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Official Website of the
Catholic Diocese of Little Rock
Published: July 25, 2020
By Ben Riley
Have you been on a vacation, family trip or gone camping when everything went wrong? Maybe the luggage got lost, it rained the whole time or the car broke down. But isn’t it interesting that these seemingly horrible occurrences end up being the stories we constantly share around the dinner table or campfire?
Usually, it’s because in hindsight, we can see the positive things that have come out of seemingly horrible circumstances. In the summer of 2013 I was working at a Boy Scout camp in northwest Arkansas. The camp program I worked in was a weekly excursion where we took the group of scouts out of the camp to tramp around the Ozarks where we would backpack, mountain bike, rock climb, cave and white-water kayak.
The second week of camp, I was leading a group of 12 scouts on a mountain biking trip when one of them fell and cut open his leg pretty badly. He was screaming bloody murder when I washed off the cut, but then we saw that the cut really wasn’t that bad. He led the group the rest of the bike ride and had a blast. A few weeks later we were planning on spending the entire day teaching kayaking skills, but a thunderstorm ruined our plans.
We often cannot see how the Lord is working in our lives until after the fact, and while we are all facing a great multitude of challenges right now, we may one day come to recognize the grace that has come out of them.
In the wake of COVID-19 we have all experienced many unexpected and unplanned changes in our lives. For some of us, these occurrences have been tragic, resulting in the illness or death of a loved one or family member. For others, the effect of COVID-19 has been more of an inconvenience and has led to a sense of uncertainty and anxiety. Personally, my experience with the virus has, thankfully, been more of a nuisance than a tragedy.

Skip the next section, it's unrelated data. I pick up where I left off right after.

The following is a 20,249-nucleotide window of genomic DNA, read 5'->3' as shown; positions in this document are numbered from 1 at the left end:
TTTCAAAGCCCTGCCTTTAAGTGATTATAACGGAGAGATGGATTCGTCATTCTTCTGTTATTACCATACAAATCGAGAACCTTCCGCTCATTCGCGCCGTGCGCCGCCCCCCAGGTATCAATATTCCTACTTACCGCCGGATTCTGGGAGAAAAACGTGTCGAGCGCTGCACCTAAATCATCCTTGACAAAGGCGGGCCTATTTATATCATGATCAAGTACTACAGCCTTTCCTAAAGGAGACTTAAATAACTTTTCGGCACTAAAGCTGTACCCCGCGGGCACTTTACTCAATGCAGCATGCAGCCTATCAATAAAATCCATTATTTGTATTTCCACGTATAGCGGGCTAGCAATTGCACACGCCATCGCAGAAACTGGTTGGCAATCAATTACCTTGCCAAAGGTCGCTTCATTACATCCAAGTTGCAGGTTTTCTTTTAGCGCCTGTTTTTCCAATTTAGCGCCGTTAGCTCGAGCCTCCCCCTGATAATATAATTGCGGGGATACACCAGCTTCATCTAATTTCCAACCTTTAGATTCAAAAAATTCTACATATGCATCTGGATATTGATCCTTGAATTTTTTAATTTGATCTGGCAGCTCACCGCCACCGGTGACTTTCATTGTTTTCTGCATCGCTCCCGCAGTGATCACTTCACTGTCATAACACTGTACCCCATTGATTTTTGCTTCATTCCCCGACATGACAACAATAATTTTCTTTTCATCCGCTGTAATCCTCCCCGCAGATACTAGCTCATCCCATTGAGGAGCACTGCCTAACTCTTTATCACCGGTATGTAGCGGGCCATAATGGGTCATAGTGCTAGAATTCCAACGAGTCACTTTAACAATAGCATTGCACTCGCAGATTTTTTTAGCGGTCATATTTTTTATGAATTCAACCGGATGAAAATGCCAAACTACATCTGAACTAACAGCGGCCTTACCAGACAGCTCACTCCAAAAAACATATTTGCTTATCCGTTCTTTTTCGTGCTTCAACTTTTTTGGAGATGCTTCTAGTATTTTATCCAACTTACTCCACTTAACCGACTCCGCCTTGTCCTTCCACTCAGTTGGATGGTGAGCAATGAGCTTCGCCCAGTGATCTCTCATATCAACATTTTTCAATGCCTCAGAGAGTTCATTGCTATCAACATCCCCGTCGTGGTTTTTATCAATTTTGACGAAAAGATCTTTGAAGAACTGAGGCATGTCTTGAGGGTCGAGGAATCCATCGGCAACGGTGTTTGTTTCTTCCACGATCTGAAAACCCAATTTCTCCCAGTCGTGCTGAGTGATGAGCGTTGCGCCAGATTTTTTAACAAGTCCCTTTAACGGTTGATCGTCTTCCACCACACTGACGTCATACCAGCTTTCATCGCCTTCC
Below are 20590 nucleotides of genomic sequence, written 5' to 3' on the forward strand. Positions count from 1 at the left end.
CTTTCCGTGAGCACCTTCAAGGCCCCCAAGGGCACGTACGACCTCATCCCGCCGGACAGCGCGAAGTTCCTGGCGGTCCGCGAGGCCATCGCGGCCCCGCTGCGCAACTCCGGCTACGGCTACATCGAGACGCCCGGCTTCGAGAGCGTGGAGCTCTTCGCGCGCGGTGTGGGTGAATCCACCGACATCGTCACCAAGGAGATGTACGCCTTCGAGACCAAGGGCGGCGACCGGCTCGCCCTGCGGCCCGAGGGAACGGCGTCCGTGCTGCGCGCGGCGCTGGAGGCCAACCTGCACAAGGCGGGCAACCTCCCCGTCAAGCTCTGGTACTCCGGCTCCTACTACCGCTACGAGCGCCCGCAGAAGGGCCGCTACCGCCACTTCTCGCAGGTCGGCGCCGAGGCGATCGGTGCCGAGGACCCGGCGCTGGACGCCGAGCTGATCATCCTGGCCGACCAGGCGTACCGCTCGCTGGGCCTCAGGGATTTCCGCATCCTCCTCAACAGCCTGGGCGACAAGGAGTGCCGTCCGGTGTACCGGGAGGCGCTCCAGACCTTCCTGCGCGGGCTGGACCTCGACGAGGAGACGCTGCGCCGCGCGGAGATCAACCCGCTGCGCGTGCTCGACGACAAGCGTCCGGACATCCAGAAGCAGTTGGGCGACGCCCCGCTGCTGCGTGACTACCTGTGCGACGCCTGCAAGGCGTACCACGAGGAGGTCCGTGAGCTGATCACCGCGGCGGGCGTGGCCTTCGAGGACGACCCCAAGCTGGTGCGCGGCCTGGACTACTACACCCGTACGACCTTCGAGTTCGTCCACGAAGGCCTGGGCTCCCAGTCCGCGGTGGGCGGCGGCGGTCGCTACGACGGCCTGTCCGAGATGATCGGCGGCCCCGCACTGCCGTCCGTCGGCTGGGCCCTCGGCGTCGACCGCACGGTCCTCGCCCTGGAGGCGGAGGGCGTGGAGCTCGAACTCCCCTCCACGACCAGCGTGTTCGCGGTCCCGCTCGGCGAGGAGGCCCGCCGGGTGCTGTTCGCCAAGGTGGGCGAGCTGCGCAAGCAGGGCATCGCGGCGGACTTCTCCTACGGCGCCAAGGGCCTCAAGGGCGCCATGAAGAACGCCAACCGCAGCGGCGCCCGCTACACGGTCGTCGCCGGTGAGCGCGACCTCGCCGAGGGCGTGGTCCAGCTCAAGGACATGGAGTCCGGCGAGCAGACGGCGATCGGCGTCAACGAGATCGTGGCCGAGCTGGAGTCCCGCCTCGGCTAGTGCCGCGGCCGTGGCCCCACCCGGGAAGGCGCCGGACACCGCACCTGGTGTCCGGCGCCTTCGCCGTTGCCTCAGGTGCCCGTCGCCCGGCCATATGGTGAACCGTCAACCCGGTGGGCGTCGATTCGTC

On my birthday, March 17, the rector of St. Meinrad Seminary announced the end of our in-person classes. So instead of celebrating my birthday like I had planned, my day was spent packing and cleaning up my room. Once I returned to Little Rock, the next few weeks were spent writing final papers and completing online exams. The last and most disruptive effect of COVID-19 was the postponement of my diaconate ordination and the effect this delay would have on my summer ministry at Immaculate Conception Church in Fort Smith.
Now that my diaconate ordination is days away, I can see, in hindsight, just how the Lord was working even through these unfortunate circumstances. Those three days I spent packing before I left St. Meinrad were some of the most impactful of my seminary career. The fourth theology students, the senior class, had to say goodbye to their classmates much earlier than expected. The love and brotherhood that they showed each other was beautiful to witness.
Finally, my ordination date being postponed turned out to be a blessing in disguise. I was ready to be ordained in May. I felt spiritually and emotionally ready to approach that point of no return, but the extra time I have had to dedicate myself more fully to the Liturgy of the Hours and my personal prayer in this time of quarantine has proved to be very beneficial, and I now feel even more sure of my decision than I did in May.
I couldn’t be more excited. We often cannot see how the Lord is working in our lives until after the fact, and while we are all facing a great multitude of challenges right now, we may one day come to recognize the grace that has come out of them. Please know of my prayers for all of you and your families, and please continue to keep me and my brother seminarians in your prayers as we approach our ordinations.
Ben Riley, a member of Christ the King Church in Little Rock, is a diocesan seminarian, attending St. Meinrad Seminary in Indiana. He is scheduled to be ordained a transitional deacon Aug. 14. This article was originally published in Arkansas Catholic. Copyright Diocese of Little Rock. All rights reserved. This article may be copied or redistributed with acknowledgement and permission of the publisher.